Presentation on theme: "Fourteen Things We Learned Today Forrest Milder 617-345-1055."— Presentation transcript:
Fourteen Things We Learned Today Forrest Milder
1.The Rehabilitation must be consistent with the reason for the certification. Restoring the building to how it looked in 1850 wont work in an Art deco district. 2.Get to the SHPO and the Parks Service early. If you demolish something that they think matters, you may have committed a terminal mistake
3.The 24-month period is only a test. Qualified rehabilitation expenditures, eligible for the credit, are computed over a longer period. 4.The credit is available when the building is placed in service. So, be sure to get the investor in on time.
5.Only rehabilitation expenditures count, not site improvements and enlargements. This is different from the LIHTC 6.Most investors expect to use the lease-pass- through or master lease or sandwich lease structure. This makes the transaction a LOT more complicated. The HTC reduces basis which can affect LIHTCs and NMTCs.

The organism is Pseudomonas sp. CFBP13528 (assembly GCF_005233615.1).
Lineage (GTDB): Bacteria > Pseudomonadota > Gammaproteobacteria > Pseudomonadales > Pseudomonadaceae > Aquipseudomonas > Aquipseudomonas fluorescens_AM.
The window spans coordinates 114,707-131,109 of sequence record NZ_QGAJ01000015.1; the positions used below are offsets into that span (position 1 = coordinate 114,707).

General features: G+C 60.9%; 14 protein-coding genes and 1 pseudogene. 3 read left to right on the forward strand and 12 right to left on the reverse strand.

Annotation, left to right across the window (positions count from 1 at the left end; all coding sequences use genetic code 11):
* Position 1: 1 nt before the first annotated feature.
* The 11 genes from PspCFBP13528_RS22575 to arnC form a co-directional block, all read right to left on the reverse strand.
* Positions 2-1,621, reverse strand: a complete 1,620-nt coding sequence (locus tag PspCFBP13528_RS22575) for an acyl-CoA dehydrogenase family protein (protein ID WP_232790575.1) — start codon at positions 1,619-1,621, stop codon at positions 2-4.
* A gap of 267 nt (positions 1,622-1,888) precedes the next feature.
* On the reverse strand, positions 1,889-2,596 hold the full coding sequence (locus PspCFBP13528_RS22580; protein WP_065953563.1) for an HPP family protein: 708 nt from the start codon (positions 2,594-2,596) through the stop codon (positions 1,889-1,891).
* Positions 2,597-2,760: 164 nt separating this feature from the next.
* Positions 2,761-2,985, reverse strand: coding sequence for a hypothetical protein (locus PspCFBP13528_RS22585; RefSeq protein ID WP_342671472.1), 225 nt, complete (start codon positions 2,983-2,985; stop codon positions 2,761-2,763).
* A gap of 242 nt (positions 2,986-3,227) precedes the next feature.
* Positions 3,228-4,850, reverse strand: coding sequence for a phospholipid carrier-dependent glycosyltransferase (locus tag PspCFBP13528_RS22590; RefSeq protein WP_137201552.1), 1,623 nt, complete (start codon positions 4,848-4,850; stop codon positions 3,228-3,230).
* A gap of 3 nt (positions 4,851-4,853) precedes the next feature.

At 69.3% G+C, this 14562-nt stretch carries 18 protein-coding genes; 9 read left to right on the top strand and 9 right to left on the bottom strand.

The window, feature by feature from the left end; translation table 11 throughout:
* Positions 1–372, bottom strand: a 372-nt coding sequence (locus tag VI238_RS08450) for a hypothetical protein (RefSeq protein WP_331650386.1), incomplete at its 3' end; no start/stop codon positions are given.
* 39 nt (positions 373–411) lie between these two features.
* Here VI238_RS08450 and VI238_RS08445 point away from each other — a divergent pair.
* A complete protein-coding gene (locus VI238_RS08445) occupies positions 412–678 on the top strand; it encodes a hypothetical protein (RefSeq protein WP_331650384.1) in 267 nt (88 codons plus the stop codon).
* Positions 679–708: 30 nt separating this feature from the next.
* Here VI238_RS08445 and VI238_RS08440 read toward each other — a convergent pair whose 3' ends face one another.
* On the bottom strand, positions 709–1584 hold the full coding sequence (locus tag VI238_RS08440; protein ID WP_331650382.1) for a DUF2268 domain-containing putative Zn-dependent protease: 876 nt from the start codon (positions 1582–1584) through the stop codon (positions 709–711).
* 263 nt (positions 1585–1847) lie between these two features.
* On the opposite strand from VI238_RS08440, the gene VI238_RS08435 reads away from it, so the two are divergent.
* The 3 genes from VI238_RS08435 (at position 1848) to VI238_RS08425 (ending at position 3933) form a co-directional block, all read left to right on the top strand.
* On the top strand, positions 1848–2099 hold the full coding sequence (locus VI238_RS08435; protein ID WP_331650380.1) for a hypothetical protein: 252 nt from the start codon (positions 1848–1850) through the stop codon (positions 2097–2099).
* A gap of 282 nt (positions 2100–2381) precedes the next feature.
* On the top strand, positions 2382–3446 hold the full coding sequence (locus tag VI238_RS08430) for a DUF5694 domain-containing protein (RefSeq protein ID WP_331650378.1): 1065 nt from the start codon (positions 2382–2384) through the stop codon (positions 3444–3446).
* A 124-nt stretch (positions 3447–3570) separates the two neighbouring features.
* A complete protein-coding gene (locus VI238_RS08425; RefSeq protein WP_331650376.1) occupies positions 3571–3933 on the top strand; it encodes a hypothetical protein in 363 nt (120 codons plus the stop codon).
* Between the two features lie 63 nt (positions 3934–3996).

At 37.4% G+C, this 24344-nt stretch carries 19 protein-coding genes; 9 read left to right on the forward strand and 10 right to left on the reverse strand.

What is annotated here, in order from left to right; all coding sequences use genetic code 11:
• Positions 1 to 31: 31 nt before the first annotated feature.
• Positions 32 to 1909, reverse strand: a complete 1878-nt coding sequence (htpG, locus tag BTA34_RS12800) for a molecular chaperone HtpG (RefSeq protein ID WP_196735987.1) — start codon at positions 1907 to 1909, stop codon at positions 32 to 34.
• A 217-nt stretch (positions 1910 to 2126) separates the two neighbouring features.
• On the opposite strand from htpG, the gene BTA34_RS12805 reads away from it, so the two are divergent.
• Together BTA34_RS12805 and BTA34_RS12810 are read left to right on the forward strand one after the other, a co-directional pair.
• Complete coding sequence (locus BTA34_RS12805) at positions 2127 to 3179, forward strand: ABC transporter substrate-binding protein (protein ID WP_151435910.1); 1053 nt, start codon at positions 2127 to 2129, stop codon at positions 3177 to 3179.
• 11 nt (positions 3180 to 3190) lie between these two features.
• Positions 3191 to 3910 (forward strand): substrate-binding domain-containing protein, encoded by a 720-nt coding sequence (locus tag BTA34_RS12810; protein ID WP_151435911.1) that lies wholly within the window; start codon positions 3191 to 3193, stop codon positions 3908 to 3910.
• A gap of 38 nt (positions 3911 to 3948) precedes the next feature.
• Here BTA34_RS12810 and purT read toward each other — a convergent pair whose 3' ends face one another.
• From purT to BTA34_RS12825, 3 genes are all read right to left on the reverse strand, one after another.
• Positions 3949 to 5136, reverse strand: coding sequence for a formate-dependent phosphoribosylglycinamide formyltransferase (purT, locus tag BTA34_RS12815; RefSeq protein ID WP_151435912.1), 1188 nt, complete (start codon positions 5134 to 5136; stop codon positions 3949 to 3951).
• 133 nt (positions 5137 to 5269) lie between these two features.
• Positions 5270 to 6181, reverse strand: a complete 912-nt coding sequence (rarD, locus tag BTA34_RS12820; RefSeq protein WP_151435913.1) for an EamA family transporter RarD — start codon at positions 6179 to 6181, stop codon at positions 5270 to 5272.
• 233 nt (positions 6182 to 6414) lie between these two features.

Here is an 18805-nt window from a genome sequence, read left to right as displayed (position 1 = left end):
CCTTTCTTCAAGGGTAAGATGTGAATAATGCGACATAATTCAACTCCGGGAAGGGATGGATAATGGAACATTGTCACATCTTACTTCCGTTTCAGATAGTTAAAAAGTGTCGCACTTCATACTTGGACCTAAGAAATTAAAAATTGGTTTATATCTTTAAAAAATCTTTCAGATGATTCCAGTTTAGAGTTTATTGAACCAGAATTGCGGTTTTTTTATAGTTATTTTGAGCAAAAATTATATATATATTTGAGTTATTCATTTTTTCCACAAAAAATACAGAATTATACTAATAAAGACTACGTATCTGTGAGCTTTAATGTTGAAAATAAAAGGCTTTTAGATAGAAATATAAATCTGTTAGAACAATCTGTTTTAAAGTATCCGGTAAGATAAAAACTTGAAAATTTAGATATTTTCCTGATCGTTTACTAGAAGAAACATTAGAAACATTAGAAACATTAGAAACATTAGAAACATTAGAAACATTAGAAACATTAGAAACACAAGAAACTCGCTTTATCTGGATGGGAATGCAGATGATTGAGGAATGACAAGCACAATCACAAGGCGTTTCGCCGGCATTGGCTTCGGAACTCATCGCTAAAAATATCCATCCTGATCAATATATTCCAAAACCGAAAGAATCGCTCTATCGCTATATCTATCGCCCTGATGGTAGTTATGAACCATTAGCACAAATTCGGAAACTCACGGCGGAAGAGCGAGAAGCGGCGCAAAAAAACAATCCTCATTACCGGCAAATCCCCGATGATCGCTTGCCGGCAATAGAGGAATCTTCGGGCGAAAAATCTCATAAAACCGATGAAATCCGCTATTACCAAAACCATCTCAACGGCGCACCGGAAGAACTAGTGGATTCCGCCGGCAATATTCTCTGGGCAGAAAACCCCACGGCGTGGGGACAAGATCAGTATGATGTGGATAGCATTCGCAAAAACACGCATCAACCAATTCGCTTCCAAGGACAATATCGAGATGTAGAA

7.Balance the 5-year need to stay in the project (due to recapture) with the concept of puts and calls to assure that the investor leaves. (The investor wants the loss anyway). 8.When is a dollar more than a dollar? Investors consider risk of construction and recapture, the size of the deal, whether they pay for the credits as they vest.
9.Get the lender on board. Security and non- disturbance agreements can be important. 10.State Tax Credits are a hot area for the IRS, which seems to think that they are always sold, so that someone has taxable income from the investment.
11.NMTC investor worries about having to reinvest if the transaction goes bad. 12.The Parks Department is considering the standards, and may make them easier before the end of the year 13.Transactions involving two credits (or more!) are VERY complex
14.If you are going to do a post-1950s rehab, it really helps if the architect who did the building is dead